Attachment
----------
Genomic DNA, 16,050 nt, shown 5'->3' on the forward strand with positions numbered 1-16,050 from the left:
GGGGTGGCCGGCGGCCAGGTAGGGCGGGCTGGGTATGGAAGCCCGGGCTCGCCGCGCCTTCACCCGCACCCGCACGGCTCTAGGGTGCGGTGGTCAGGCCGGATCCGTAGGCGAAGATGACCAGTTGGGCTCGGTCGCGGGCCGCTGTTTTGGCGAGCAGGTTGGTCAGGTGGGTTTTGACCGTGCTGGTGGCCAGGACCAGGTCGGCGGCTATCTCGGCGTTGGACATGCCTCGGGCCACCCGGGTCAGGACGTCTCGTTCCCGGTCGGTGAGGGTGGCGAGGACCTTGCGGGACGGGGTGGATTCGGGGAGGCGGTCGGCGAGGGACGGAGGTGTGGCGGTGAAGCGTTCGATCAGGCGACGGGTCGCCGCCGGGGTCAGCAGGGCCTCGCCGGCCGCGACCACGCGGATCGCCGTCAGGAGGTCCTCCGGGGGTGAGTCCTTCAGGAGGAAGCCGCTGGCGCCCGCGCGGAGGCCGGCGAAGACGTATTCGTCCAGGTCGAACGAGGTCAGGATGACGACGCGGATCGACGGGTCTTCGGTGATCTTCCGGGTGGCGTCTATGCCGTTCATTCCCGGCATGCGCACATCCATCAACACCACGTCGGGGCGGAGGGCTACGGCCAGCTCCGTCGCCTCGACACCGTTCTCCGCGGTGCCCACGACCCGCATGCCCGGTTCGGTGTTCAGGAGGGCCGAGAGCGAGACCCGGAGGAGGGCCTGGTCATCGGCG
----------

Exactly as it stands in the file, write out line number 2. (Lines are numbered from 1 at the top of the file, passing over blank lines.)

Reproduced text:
GGGGTGGCCGGCGGCCAGGTAGGGCGGGCTGGGTATGGAAGCCCGGGCTCGCCGCGCCTTCACCCGCACCCGCACGGCTCTAGGGTGCGGTGGTCAGGCCGGATCCGTAGGCGAAGATGACCAGTTGGGCTCGGTCGCGGGCCGCTGTTTTGGCGAGCAGGTTGGTCAGGTGGGTTTTGACCGTGCTGGTGGCCAGGACCAGGTCGGCGGCTATCTCGGCGTTGGACATGCCTCGGGCCACCCGGGTCAGGACGTCTCGTTCCCGGTCGGTGAGGGTGGCGAGGACCTTGCGGGACGGGGTGGATTCGGGGAGGCGGTCGGCGAGGGACGGAGGTGTGGCGGTGAAGCGTTCGATCAGGCGACGGGTCGCCGCCGGGGTCAGCAGGGCCTCGCCGGCCGCGACCACGCGGATCGCCGTCAGGAGGTCCTCCGGGGGTGAGTCCTTCAGGAGGAAGCCGCTGGCGCCCGCGCGGAGGCCGGCGAAGACGTATTCGTCCAGGTCGAACGAGGTCAGGATGACGACGCGGATCGACGGGTCTTCGGTGATCTTCCGGGTGGCGTCTATGCCGTTCATTCCCGGCATGCGCACATCCATCAACACCACGTCGGGGCGGAGGGCTACGGCCAGCTCCGTCGCCTCGACACCGTTCTCCGCGGTGCCCACGACCCGCATGCCCGGTTCGGTGTTCAGGAGGGCCGAGAGCGAGACCCGGAGGAGGGCCTGGTCATCGGCG